Technology

Garmin’s GRM Fantom Helps Prevent Collision on the Water

1 December 2020By Claire Griffiths
GMR-Fantom-254/256-open-array-radars

Written by

Claire Griffiths

Claire Griffiths is Dockwalk’s contributing editor in the Mediterranean. She fled to the sunny south of France from Edinburgh, Scotland, UK. Claire has a background in journalism for national and regional UK press and a career in political and corporate PR prior to that. Claire’s hobbies include eating, sleeping and dancing at inopportune times. She tries to avoid sheer drops and Olympic bobsled runs. Email Claire at claire@dockwalk.com

The latest whizz-bang thing to emerge from behind the gates of marine tech makers Garmin International is their recently launched GMR Fantom™ 254/256 open-array radars.

This is one of their highest powered solid-state marine radars on the market with 250w of pulse compression. This new series, which replaces the Fantom 124/6, comes with the Garmin signature MotionScope™ technology. The tech allows users to detect and highlight moving targets in different colors, helping to avoid calamitous collisions, find flocks of birds, track weather, a chase boat, dolphin, or even a friend...

“So if you are in busy areas you can be more aware of your surroundings and actually focus on a particular target(s) and see if the target is approaching (in red) or moving away (in green),” says Barry Parker.

Double the power of the previous model, the Fantom 254/256 gives detection for long- and short-range targets (20 to 96 nautical miles) and includes new scan-to-scan averaging and better mini-automatic radar plotting aid (MARPA). The MARPA Automatic Acquisition offers better precision and more visibility of what lies ahead, on shorelines, and on open seas. Users can simultaneously trigger and track up to 30 targets with no user prompting on all returns, boundary zones, guard zones, or MotionScope. “So if you are in busy areas you can be more aware of your surroundings and actually focus on a particular target(s) and see if the target is approaching (in red) or moving away (in green),” explains UK Marine Sales Executive Barry Parker. True echo trails take boat speed into account to help identify and avoid collision threats. The scan-to-scan averaging feature reduces sea clutter and interferences in the display view.

But what lies beneath? Ask the Garmin gang and in answer they have come up with high-resolution relief shading chart content to BlueChart® g3 Vision products for easy-to-interpret and clear views of the ocean floor. “By blending Garmin and Navionics data in our cartography content, everyone from leisure boaters to serious divers and anglers will discover the difference of high-resolution relief shading for their on-the- water experience and situational awareness when navigating the coasts,” says Dan Bartel, Garmin vice president of global consumer sales.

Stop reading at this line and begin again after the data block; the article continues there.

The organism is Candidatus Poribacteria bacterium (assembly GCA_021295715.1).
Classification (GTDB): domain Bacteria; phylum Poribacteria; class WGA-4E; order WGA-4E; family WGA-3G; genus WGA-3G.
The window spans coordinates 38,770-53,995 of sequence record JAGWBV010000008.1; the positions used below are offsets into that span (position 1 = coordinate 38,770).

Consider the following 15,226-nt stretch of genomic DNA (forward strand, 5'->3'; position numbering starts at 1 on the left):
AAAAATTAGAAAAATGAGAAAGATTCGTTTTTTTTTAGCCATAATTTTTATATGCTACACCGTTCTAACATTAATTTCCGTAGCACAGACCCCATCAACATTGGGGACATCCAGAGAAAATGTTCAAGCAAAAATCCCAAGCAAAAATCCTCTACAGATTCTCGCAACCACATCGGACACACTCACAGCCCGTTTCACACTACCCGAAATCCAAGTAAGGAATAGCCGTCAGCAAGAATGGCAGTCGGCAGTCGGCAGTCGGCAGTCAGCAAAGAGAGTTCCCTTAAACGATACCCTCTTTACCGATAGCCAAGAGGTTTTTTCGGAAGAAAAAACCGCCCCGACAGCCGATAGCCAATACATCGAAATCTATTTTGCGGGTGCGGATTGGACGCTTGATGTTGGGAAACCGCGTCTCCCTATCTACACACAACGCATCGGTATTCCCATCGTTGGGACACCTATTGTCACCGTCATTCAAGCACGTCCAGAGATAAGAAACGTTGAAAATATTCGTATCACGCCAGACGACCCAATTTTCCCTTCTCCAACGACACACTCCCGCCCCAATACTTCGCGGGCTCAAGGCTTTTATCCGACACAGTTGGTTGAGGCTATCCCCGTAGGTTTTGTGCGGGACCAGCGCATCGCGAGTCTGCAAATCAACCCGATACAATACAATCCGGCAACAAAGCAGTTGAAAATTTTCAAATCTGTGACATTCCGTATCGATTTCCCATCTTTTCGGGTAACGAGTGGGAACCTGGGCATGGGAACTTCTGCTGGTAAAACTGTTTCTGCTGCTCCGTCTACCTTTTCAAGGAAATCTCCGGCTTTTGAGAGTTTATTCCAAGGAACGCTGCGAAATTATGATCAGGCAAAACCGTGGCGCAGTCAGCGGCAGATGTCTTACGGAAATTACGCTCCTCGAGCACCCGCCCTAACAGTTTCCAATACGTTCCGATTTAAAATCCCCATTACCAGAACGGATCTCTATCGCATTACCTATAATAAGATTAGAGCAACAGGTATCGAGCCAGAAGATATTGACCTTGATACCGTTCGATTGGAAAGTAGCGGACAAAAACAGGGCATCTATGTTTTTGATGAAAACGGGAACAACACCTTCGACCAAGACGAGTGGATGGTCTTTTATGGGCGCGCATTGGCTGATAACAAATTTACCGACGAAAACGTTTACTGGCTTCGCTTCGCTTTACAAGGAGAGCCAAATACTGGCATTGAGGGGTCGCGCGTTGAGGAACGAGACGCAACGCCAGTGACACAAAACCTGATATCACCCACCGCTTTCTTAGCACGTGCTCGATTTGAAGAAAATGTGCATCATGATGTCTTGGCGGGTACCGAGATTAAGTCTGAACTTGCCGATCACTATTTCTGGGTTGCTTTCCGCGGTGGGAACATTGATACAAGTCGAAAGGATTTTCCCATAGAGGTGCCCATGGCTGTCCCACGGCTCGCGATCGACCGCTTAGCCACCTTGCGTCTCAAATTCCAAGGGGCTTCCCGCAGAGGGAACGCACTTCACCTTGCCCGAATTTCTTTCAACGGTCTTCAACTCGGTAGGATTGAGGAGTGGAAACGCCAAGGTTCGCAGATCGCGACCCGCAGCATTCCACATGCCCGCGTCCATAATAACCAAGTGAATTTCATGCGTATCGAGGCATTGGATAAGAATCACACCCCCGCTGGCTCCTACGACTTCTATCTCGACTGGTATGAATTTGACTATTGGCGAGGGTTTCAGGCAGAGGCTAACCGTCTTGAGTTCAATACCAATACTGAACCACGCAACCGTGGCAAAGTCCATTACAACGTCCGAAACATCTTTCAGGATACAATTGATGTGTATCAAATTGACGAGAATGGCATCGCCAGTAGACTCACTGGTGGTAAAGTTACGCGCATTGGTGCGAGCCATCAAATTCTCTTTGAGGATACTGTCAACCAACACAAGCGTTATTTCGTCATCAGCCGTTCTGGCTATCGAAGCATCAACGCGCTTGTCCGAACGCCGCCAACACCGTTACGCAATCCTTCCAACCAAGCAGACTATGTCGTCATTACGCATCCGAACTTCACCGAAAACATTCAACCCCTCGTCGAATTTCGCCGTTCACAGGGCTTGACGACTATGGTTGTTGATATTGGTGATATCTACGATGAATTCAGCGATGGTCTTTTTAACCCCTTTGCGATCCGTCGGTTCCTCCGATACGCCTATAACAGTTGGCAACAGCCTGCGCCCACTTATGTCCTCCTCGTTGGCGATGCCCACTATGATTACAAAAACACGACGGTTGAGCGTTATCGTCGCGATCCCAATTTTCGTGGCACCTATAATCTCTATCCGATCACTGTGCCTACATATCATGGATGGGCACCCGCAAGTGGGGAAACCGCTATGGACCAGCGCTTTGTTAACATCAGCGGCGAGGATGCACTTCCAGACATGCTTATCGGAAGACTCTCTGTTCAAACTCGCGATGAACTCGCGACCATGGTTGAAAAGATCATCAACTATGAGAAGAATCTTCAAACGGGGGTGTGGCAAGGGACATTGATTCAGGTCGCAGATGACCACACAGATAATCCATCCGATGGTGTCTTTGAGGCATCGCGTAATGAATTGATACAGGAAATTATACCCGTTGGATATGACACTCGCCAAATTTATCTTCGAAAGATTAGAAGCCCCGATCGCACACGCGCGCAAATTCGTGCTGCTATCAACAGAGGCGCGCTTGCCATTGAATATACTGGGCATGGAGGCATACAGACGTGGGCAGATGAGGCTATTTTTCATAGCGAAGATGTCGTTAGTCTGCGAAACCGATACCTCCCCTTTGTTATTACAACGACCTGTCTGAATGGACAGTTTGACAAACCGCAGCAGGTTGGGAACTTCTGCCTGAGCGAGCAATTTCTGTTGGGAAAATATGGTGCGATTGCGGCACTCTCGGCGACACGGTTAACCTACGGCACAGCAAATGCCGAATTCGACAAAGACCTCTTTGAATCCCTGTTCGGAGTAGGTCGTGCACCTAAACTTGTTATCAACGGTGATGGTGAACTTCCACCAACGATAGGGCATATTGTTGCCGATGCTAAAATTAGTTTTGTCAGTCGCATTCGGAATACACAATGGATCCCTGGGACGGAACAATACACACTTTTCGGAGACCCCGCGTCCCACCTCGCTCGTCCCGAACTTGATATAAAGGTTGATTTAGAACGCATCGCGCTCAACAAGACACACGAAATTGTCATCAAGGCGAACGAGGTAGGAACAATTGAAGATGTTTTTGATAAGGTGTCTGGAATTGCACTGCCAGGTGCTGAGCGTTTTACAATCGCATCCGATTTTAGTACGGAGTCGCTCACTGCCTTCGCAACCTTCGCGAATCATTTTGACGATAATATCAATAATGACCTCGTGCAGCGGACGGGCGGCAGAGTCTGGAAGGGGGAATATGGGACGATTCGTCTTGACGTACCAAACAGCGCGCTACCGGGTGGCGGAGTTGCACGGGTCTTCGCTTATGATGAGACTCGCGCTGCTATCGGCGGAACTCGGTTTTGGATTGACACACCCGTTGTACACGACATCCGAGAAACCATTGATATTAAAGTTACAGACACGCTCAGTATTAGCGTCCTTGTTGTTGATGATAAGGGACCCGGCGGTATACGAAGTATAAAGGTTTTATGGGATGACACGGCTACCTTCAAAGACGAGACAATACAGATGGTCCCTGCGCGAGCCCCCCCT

“By blending Garmin and Navionics data in our cartography content, everyone from leisure boaters to serious divers and anglers will discover the difference of high-resolution relief shading for their on-the- water experience and situational awareness when navigating the coasts,” says Dan Bartel. 

The relief shading is created from multi-beam surveys and high-definition data for a multi-dimensional illustration of the seabed. The relief shading coverage is dependent on the survey data available but covers substantial patches of coastal areas of the Med, Europe, New Zealand, Australia, and the States, including the Gulf of Mexico. “The additional layer of detail will be excellent for finding wrecks and shelves for fishing and diving,” says Parker. “Also, it will be incredibly useful to understand the profile of the seabed to identify channels for navigating.”

Users simply download high-resolution relief shading directly to BlueChart g3 Vision cards via the ActiveCaptain® app. High-resolution relief shading is available for download to BlueChart g3 Vision cards in the UK, Ireland, Belgium, France, Germany, Netherlands, Norway, New Zealand, and Australia.

This column is taken from the December 2020 issue of Dockwalk.

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